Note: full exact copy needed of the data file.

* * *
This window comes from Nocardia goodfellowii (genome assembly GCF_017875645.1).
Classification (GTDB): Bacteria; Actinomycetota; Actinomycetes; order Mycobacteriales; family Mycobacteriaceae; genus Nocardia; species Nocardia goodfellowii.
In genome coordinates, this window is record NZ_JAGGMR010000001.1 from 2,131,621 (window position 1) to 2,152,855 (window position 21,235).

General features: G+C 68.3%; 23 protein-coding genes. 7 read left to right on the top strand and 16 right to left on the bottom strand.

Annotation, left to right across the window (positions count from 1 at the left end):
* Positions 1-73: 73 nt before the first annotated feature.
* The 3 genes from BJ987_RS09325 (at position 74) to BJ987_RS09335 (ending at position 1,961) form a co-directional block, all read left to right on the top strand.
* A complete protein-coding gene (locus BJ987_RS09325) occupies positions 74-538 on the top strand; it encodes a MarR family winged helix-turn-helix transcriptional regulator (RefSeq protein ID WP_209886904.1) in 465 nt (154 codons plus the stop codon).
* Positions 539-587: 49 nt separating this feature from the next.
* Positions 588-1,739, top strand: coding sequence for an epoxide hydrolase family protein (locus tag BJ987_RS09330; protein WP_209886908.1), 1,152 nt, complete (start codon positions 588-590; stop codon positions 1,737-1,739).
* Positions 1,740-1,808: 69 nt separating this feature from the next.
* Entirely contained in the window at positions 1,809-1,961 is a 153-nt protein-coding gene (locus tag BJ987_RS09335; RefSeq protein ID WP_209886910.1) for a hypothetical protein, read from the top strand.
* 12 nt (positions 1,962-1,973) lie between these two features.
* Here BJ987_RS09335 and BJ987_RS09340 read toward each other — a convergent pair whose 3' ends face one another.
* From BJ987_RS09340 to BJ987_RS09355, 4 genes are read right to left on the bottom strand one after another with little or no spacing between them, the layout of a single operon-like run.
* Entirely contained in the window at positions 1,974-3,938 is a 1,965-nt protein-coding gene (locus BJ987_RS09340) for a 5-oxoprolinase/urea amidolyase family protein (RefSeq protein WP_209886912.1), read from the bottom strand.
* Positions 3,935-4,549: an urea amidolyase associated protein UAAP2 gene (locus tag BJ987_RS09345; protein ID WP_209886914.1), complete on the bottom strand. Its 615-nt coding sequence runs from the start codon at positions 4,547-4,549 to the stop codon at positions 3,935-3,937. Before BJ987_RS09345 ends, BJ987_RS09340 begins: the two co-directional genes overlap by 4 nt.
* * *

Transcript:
This window comes from Nocardia goodfellowii (genome assembly GCF_017875645.1).
Classification (GTDB): Bacteria; Actinomycetota; Actinomycetes; order Mycobacteriales; family Mycobacteriaceae; genus Nocardia; species Nocardia goodfellowii.
In genome coordinates, this window is record NZ_JAGGMR010000001.1 from 2,131,621 (window position 1) to 2,152,855 (window position 21,235).

General features: G+C 68.3%; 23 protein-coding genes. 7 read left to right on the top strand and 16 right to left on the bottom strand.

Annotation, left to right across the window (positions count from 1 at the left end):
* Positions 1-73: 73 nt before the first annotated feature.
* The 3 genes from BJ987_RS09325 (at position 74) to BJ987_RS09335 (ending at position 1,961) form a co-directional block, all read left to right on the top strand.
* A complete protein-coding gene (locus BJ987_RS09325) occupies positions 74-538 on the top strand; it encodes a MarR family winged helix-turn-helix transcriptional regulator (RefSeq protein ID WP_209886904.1) in 465 nt (154 codons plus the stop codon).
* Positions 539-587: 49 nt separating this feature from the next.
* Positions 588-1,739, top strand: coding sequence for an epoxide hydrolase family protein (locus tag BJ987_RS09330; protein WP_209886908.1), 1,152 nt, complete (start codon positions 588-590; stop codon positions 1,737-1,739).
* Positions 1,740-1,808: 69 nt separating this feature from the next.
* Entirely contained in the window at positions 1,809-1,961 is a 153-nt protein-coding gene (locus tag BJ987_RS09335; RefSeq protein ID WP_209886910.1) for a hypothetical protein, read from the top strand.
* 12 nt (positions 1,962-1,973) lie between these two features.
* Here BJ987_RS09335 and BJ987_RS09340 read toward each other — a convergent pair whose 3' ends face one another.
* From BJ987_RS09340 to BJ987_RS09355, 4 genes are read right to left on the bottom strand one after another with little or no spacing between them, the layout of a single operon-like run.
* Entirely contained in the window at positions 1,974-3,938 is a 1,965-nt protein-coding gene (locus BJ987_RS09340) for a 5-oxoprolinase/urea amidolyase family protein (RefSeq protein WP_209886912.1), read from the bottom strand.
* Positions 3,935-4,549: an urea amidolyase associated protein UAAP2 gene (locus tag BJ987_RS09345; protein ID WP_209886914.1), complete on the bottom strand. Its 615-nt coding sequence runs from the start codon at positions 4,547-4,549 to the stop codon at positions 3,935-3,937. Before BJ987_RS09345 ends, BJ987_RS09340 begins: the two co-directional genes overlap by 4 nt.